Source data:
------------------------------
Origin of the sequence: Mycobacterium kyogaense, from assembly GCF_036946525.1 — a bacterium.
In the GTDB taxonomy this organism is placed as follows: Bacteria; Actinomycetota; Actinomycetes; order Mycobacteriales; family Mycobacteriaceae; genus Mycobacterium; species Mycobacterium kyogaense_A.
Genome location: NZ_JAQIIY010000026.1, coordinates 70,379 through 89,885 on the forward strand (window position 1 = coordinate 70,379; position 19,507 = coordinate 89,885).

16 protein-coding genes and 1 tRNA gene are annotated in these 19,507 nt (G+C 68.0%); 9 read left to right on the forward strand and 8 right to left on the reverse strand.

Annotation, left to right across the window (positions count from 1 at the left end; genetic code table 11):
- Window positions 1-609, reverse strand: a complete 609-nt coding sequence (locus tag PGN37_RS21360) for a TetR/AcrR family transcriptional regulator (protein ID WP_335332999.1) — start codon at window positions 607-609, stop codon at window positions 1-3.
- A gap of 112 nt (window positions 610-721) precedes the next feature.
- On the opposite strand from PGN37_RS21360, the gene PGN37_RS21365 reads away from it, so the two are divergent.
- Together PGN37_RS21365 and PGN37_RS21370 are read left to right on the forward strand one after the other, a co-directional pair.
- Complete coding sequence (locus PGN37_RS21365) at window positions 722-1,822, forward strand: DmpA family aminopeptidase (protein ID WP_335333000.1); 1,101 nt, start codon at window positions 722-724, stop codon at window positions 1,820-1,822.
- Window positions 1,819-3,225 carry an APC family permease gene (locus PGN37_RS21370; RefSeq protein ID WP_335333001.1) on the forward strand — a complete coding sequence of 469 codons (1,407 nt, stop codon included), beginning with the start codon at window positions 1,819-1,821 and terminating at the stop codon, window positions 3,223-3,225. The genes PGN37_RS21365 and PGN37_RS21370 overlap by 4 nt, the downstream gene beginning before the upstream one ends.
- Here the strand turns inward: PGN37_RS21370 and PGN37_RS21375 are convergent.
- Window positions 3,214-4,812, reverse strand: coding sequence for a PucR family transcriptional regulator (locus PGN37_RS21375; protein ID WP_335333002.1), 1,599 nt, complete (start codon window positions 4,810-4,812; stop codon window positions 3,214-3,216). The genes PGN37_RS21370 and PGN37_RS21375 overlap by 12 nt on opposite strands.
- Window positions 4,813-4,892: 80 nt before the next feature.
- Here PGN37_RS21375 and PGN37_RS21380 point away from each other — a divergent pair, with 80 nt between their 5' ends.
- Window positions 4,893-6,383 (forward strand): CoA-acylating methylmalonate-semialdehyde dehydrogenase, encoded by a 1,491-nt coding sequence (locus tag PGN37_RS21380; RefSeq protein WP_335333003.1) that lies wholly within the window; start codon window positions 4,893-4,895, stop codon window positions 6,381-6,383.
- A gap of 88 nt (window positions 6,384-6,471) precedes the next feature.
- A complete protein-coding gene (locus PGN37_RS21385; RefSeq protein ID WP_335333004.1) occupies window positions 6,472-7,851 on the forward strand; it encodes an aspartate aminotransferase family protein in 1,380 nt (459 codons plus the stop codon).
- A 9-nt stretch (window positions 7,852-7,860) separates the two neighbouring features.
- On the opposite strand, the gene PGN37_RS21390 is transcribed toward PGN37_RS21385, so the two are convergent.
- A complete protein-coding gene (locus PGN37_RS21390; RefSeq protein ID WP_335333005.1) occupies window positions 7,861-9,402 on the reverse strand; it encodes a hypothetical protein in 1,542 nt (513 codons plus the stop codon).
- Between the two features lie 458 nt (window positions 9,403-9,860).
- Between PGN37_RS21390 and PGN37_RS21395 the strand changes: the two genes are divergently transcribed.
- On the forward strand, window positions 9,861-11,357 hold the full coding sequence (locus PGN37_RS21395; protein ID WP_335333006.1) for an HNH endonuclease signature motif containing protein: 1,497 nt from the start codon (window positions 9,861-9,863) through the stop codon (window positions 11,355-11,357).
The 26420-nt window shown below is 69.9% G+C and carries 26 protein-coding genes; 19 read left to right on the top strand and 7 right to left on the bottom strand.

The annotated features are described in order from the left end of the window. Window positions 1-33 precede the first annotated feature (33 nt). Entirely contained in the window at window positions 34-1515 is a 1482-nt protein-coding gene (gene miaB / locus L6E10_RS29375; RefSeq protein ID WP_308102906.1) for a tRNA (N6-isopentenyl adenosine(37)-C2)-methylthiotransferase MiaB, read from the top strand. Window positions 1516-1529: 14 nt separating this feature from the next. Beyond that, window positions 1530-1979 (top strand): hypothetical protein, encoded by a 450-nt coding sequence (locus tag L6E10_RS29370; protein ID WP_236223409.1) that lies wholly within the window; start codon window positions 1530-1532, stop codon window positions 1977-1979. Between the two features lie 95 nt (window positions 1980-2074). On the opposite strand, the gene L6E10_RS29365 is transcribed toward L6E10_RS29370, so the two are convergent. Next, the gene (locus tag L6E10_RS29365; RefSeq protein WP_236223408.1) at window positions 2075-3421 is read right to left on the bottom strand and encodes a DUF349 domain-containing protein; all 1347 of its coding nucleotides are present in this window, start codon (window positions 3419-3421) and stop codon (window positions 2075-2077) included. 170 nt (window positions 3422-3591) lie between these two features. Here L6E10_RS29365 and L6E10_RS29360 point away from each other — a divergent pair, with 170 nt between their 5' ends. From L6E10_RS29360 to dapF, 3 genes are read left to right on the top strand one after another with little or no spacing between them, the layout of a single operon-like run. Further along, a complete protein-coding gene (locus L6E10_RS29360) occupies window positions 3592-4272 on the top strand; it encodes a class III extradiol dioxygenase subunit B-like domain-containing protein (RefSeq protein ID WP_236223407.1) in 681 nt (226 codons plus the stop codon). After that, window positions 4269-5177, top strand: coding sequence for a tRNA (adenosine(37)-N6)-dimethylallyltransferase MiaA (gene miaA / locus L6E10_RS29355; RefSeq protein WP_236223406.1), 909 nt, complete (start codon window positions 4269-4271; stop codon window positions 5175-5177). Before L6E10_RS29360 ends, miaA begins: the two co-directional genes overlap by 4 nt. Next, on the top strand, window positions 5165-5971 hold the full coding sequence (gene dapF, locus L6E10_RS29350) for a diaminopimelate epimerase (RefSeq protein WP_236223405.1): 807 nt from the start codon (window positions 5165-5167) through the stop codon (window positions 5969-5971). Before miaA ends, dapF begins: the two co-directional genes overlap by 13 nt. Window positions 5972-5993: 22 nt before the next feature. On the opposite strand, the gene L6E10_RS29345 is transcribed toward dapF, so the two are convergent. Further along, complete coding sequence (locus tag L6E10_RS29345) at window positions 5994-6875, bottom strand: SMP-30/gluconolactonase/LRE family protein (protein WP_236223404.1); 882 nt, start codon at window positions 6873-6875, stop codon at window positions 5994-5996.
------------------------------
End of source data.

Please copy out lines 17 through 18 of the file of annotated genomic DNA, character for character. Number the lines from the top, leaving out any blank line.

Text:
- A gap of 88 nt (window positions 6,384-6,471) precedes the next feature.
- A complete protein-coding gene (locus PGN37_RS21385; RefSeq protein ID WP_335333004.1) occupies window positions 6,472-7,851 on the forward strand; it encodes an aspartate aminotransferase family protein in 1,380 nt (459 codons plus the stop codon).